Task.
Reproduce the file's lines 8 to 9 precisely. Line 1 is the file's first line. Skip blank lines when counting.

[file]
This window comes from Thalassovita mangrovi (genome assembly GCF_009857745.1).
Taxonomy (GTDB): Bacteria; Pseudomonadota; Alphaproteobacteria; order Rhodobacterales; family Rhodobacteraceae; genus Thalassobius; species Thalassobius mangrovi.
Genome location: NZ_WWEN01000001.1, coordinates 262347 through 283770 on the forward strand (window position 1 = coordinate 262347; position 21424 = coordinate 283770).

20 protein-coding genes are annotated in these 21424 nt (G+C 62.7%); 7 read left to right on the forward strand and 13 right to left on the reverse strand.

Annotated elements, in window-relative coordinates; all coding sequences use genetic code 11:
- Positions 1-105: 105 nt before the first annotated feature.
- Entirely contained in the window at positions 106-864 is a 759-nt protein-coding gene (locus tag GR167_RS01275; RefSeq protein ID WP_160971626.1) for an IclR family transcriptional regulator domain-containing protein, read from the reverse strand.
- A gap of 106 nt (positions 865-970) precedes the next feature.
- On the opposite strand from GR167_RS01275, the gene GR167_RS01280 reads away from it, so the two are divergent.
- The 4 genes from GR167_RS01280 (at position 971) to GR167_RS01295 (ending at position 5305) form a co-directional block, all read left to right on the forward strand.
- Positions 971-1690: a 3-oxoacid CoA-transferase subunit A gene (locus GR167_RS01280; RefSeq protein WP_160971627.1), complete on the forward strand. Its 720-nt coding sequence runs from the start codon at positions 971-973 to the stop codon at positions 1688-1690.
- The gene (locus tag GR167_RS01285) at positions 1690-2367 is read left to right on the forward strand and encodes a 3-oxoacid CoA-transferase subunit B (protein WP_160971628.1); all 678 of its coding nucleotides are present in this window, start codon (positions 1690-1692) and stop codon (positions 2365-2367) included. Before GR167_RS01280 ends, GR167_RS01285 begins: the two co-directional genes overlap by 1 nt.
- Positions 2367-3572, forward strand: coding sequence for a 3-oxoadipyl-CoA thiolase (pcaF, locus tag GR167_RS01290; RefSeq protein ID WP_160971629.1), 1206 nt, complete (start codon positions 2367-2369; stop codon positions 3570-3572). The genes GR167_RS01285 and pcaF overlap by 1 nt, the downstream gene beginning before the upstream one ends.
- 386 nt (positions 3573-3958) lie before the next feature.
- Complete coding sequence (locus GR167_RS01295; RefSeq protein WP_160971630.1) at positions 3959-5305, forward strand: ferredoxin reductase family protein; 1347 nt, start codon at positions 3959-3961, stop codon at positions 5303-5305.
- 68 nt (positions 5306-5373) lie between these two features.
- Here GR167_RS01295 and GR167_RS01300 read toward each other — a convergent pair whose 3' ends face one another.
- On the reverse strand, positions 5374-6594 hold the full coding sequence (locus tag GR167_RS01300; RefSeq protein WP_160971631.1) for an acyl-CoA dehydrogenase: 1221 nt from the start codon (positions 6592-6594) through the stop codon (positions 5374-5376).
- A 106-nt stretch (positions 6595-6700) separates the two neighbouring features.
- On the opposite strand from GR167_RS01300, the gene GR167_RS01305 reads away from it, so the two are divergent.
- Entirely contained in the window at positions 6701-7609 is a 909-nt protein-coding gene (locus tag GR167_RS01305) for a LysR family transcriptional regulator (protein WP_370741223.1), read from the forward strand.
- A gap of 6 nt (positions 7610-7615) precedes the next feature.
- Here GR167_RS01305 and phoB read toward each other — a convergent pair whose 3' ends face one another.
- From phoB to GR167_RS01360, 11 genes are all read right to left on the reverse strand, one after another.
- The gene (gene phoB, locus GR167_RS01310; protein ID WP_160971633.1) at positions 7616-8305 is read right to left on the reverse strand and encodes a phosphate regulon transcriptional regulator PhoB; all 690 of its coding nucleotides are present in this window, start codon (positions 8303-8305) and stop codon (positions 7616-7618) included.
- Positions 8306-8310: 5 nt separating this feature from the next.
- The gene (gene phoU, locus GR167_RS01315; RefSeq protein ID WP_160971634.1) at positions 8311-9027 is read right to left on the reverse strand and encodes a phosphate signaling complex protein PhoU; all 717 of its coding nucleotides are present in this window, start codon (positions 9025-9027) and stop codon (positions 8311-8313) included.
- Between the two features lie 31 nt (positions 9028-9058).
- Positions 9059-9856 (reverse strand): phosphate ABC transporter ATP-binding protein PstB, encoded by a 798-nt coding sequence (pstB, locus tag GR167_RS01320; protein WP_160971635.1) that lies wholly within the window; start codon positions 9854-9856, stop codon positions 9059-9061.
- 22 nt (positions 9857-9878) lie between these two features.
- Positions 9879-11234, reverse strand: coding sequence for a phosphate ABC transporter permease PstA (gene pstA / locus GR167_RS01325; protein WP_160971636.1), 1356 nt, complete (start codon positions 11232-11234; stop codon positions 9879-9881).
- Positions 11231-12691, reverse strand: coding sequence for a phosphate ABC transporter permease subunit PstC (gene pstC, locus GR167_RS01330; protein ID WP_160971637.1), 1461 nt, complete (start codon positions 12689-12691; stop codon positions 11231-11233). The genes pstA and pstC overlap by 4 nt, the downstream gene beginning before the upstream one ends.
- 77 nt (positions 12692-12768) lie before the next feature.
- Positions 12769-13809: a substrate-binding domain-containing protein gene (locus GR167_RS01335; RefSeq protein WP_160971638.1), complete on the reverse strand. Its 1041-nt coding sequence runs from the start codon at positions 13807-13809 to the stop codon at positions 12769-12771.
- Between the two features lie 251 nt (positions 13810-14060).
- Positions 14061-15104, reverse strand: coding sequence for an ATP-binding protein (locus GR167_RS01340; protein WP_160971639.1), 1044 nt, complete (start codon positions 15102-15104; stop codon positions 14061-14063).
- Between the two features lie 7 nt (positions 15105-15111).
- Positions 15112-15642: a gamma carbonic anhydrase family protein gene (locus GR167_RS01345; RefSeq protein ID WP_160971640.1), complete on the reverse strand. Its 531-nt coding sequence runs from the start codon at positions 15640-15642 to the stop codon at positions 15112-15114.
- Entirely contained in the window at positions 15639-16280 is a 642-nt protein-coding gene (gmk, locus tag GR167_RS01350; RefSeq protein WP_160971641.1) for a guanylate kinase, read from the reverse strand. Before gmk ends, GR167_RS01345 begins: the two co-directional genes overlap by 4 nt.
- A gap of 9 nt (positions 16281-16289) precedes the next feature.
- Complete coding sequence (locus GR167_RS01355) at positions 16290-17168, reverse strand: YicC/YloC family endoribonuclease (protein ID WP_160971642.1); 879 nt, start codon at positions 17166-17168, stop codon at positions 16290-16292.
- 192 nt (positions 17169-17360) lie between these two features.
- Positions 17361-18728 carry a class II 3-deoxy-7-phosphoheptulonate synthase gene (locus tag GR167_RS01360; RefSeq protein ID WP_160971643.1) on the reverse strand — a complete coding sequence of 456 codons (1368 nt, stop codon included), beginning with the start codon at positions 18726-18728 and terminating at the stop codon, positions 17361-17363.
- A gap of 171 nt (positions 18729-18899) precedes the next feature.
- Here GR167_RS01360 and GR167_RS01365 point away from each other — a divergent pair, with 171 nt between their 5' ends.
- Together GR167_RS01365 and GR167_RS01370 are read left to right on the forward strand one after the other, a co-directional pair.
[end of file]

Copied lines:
- A gap of 106 nt (positions 865-970) precedes the next feature.
- On the opposite strand from GR167_RS01275, the gene GR167_RS01280 reads away from it, so the two are divergent.